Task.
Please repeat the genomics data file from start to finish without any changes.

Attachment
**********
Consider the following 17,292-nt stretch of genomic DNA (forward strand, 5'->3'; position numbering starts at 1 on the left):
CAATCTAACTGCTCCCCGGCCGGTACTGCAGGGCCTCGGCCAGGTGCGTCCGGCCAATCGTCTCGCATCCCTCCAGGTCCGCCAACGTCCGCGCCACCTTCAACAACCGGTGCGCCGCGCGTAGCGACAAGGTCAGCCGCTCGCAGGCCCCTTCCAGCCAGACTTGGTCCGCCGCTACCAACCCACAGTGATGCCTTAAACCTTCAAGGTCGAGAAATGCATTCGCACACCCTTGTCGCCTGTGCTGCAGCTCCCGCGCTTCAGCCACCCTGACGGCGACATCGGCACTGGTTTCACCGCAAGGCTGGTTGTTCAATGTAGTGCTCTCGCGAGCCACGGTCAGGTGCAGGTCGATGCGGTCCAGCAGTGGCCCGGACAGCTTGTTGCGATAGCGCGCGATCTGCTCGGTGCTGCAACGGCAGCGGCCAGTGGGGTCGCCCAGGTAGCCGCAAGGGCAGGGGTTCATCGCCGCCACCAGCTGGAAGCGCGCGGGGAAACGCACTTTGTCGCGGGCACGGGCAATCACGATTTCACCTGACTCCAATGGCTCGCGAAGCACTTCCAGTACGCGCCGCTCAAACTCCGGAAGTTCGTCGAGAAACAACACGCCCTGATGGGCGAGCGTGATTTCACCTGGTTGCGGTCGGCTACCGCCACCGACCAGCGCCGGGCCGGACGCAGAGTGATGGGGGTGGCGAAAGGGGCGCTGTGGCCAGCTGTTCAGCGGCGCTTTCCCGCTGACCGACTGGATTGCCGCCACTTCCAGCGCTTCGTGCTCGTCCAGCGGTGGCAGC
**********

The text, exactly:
Consider the following 17,292-nt stretch of genomic DNA (forward strand, 5'->3'; position numbering starts at 1 on the left):
CAATCTAACTGCTCCCCGGCCGGTACTGCAGGGCCTCGGCCAGGTGCGTCCGGCCAATCGTCTCGCATCCCTCCAGGTCCGCCAACGTCCGCGCCACCTTCAACAACCGGTGCGCCGCGCGTAGCGACAAGGTCAGCCGCTCGCAGGCCCCTTCCAGCCAGACTTGGTCCGCCGCTACCAACCCACAGTGATGCCTTAAACCTTCAAGGTCGAGAAATGCATTCGCACACCCTTGTCGCCTGTGCTGCAGCTCCCGCGCTTCAGCCACCCTGACGGCGACATCGGCACTGGTTTCACCGCAAGGCTGGTTGTTCAATGTAGTGCTCTCGCGAGCCACGGTCAGGTGCAGGTCGATGCGGTCCAGCAGTGGCCCGGACAGCTTGTTGCGATAGCGCGCGATCTGCTCGGTGCTGCAACGGCAGCGGCCAGTGGGGTCGCCCAGGTAGCCGCAAGGGCAGGGGTTCATCGCCGCCACCAGCTGGAAGCGCGCGGGGAAACGCACTTTGTCGCGGGCACGGGCAATCACGATTTCACCTGACTCCAATGGCTCGCGAAGCACTTCCAGTACGCGCCGCTCAAACTCCGGAAGTTCGTCGAGAAACAACACGCCCTGATGGGCGAGCGTGATTTCACCTGGTTGCGGTCGGCTACCGCCACCGACCAGCGCCGGGCCGGACGCAGAGTGATGGGGGTGGCGAAAGGGGCGCTGTGGCCAGCTGTTCAGCGGCGCTTTCCCGCTGACCGACTGGATTGCCGCCACTTCCAGCGCTTCGTGCTCGTCCAGCGGTGGCAGC